MADISON — There was an uncanny resemblance to the game as Luke Morgan converted a shorthanded breakaway to bring Michigan’s lead to two early in the second period.
Shades of Saturday’s matchup against Wisconsin started to show Sunday.
An offensive-zone domination in the first period that created breakaways, high-danger opportunities and eventually, a goal. A second spurt early in the second period that netted a second. But that’s where the likeness ends. Where the Michigan hockey team couldn’t hold onto the 2-0 lead the day prior — falling 3-2 — Sunday, it found all the right stops and made all the right plays to come out on top for its first Big Ten Conference win, 3-1.
“It wasn’t like yesterday where we kinda stepped back on our heels a bit,” said senior forward Will Lockwood. “We stayed up on our toes and kept that momentum going throughout the whole game.
The tone was set early when the Wolverines dominated the faceoff circle. Winning 20 of 26 faceoffs, they didn’t have to chase around the puck and instead created the opportunity to attack with a set offense. And they did.
“They have some pretty good guys that they like to run plays off the faceoff,” said senior forward Jake Slaker. “So it’s something we’ve been reiterating all week, we wanted to be strong in the circle because if you start off with possession of the puck, it’s better than chasing it.”
Just over two minutes into the first period, Michigan struck.
Luke Morgan had cut down the strong-side lane. The redshirt junior was a step above the trailing Badger defenders as they rush to cut off his drive to the net. But he wasn’t looking to score. He, instead, started to wrap around behind the net.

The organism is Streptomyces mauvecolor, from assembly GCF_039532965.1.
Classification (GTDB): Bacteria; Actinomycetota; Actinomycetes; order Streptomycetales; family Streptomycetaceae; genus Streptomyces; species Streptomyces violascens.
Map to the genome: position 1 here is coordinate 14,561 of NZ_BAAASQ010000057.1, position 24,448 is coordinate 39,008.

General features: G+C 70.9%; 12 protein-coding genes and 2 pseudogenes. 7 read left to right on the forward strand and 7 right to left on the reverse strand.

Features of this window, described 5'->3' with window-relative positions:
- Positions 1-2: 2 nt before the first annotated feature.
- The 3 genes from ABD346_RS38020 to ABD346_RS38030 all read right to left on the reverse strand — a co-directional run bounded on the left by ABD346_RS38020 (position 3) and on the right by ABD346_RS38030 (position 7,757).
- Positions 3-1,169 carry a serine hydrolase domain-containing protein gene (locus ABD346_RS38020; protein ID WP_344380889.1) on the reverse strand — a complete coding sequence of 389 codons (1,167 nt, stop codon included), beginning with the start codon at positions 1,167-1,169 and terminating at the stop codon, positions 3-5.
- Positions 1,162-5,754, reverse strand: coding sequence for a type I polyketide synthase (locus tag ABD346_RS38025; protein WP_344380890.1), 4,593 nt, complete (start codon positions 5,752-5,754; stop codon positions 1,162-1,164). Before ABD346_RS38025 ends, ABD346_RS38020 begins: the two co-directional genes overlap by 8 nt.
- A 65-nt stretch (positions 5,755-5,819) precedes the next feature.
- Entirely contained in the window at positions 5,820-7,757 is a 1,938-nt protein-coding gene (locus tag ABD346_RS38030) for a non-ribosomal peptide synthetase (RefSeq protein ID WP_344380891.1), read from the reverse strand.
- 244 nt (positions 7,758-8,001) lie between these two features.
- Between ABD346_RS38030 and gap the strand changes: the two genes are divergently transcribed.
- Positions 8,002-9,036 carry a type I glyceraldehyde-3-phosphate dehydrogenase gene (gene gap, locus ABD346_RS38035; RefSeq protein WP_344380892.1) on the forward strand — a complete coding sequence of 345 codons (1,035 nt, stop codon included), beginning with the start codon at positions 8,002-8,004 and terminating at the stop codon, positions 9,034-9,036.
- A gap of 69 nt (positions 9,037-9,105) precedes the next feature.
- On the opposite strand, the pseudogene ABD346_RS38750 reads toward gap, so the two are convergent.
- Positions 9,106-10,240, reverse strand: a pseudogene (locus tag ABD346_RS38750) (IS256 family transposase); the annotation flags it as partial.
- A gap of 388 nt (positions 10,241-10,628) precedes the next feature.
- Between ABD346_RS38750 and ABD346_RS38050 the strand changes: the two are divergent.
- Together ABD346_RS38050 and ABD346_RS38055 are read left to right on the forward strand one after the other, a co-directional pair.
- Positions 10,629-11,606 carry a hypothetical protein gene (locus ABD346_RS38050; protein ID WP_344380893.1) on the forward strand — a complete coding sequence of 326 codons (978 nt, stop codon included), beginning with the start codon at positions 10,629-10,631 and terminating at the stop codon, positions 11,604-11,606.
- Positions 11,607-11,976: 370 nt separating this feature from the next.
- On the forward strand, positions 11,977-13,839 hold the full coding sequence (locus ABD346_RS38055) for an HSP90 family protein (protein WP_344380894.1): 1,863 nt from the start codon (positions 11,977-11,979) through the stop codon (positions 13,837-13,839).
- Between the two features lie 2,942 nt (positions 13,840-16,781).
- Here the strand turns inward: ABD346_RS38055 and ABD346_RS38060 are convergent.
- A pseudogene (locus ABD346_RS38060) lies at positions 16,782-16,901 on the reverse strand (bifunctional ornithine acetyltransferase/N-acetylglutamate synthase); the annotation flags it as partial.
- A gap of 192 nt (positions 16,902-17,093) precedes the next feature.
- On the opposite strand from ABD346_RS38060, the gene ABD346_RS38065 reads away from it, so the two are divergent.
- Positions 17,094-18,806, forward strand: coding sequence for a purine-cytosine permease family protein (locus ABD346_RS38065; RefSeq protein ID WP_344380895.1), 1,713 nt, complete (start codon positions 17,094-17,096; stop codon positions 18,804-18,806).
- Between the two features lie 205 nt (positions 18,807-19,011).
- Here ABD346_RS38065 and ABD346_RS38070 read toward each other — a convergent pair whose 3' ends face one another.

As he crossed the red line, he dished it center ice to Eric Ciccolini, camped right in front of the crease. With Wisconsin players to his left and right, the freshman forward couldn’t pass, but as he looked up, there was only one Badger player straight ahead — the goaltender, Daniel Lebedeff.
With a hard shot, Ciccolini put the puck between Lebedeff’s legs and into the back of the net, giving the Wolverines a payoff for their early offensive pressure.
It would be the only payoff of the period, however, as the Badgers responded halfway through the period, putting on a bombardment of shots to even the shot count, 16-15.
But unlike Saturday’s reception to Wisconsin’s response, Michigan refused to fold, tempering the storm until the horn signaled for the intermission to maintain the one-goal lead.
And much like the first period, the Wolverines came out hot with early offense — this time on the man disadvantage.
After senior defenseman Griffin Luce committed a holding call, the Badgers tried to take advantage but could only manage a shot that hit the post. The rebound, in correspondence, went wider than normal and Garrett Van Wyhe collected it. With a burst of speed, he exploited the fact that the Wisconsin skaters had pushed up to crash the crease and skated down the ice, with the only player remotely close to him being an ally, Morgan.
Van Wyhe drew away the goaltender’s eyes and at the last second, when there was no more ice to skate, he passed to Morgan, skating parallel to him. Lebedeff, having committed to Van Wyhe, left the net open for Morgan to convert a top-shelf goal.
“(Van Wyhe’s) speed is his biggest asset and he’s a smart PK player as well,” Lockwood said. “He knows when to anticipate a play, and jump on a loose puck and he did that really well tonight.”
The two-goal lead lasted until a quarter of the third period was left. Nick Granowicz got into a physical confrontation with a Badger after a check against the boards. After an initial headlock, Granowicz swung and, in turn, game Wisconsin a man advantage, which it converted to cut the deficit in half.
But likewise, just as Michigan committed a penalty to keep Wisconsin in the game, the Badgers committed on to take themselves out. Senior forward Nick Pastujov withstood a two-handed hit to the head that drew a five-minute penalty, one that would last the remainder of the game.
Saturday, Slaker had preached about none of the background stuff — the behind-the-scenes hard work, who’s playing better in a game — mattered. He stated the only thing that matters is the result — a win.
And as Slaker converted an empty-net goal to put the game out of reach, he made sure to secure that very thing.